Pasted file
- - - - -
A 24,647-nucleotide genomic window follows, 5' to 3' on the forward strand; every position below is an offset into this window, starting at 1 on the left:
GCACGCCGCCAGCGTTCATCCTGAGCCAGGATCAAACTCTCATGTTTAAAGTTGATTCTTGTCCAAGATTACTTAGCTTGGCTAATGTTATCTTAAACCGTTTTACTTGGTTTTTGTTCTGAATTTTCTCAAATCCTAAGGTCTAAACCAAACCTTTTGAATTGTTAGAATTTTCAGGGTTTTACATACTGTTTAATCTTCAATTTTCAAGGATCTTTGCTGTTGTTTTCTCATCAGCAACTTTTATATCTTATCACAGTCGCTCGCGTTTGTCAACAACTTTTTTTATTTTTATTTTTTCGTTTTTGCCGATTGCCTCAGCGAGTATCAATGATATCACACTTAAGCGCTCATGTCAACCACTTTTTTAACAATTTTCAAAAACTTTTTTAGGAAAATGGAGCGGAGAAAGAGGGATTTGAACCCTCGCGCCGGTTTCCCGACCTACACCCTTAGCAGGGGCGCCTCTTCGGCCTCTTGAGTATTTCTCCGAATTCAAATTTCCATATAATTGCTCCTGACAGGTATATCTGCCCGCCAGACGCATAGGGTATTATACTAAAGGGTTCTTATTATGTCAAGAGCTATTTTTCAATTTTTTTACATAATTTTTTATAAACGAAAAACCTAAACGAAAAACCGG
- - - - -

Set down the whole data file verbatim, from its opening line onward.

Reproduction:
A 24,647-nucleotide genomic window follows, 5' to 3' on the forward strand; every position below is an offset into this window, starting at 1 on the left:
GCACGCCGCCAGCGTTCATCCTGAGCCAGGATCAAACTCTCATGTTTAAAGTTGATTCTTGTCCAAGATTACTTAGCTTGGCTAATGTTATCTTAAACCGTTTTACTTGGTTTTTGTTCTGAATTTTCTCAAATCCTAAGGTCTAAACCAAACCTTTTGAATTGTTAGAATTTTCAGGGTTTTACATACTGTTTAATCTTCAATTTTCAAGGATCTTTGCTGTTGTTTTCTCATCAGCAACTTTTATATCTTATCACAGTCGCTCGCGTTTGTCAACAACTTTTTTTATTTTTATTTTTTCGTTTTTGCCGATTGCCTCAGCGAGTATCAATGATATCACACTTAAGCGCTCATGTCAACCACTTTTTTAACAATTTTCAAAAACTTTTTTAGGAAAATGGAGCGGAGAAAGAGGGATTTGAACCCTCGCGCCGGTTTCCCGACCTACACCCTTAGCAGGGGCGCCTCTTCGGCCTCTTGAGTATTTCTCCGAATTCAAATTTCCATATAATTGCTCCTGACAGGTATATCTGCCCGCCAGACGCATAGGGTATTATACTAAAGGGTTCTTATTATGTCAAGAGCTATTTTTCAATTTTTTTACATAATTTTTTATAAACGAAAAACCTAAACGAAAAACCGG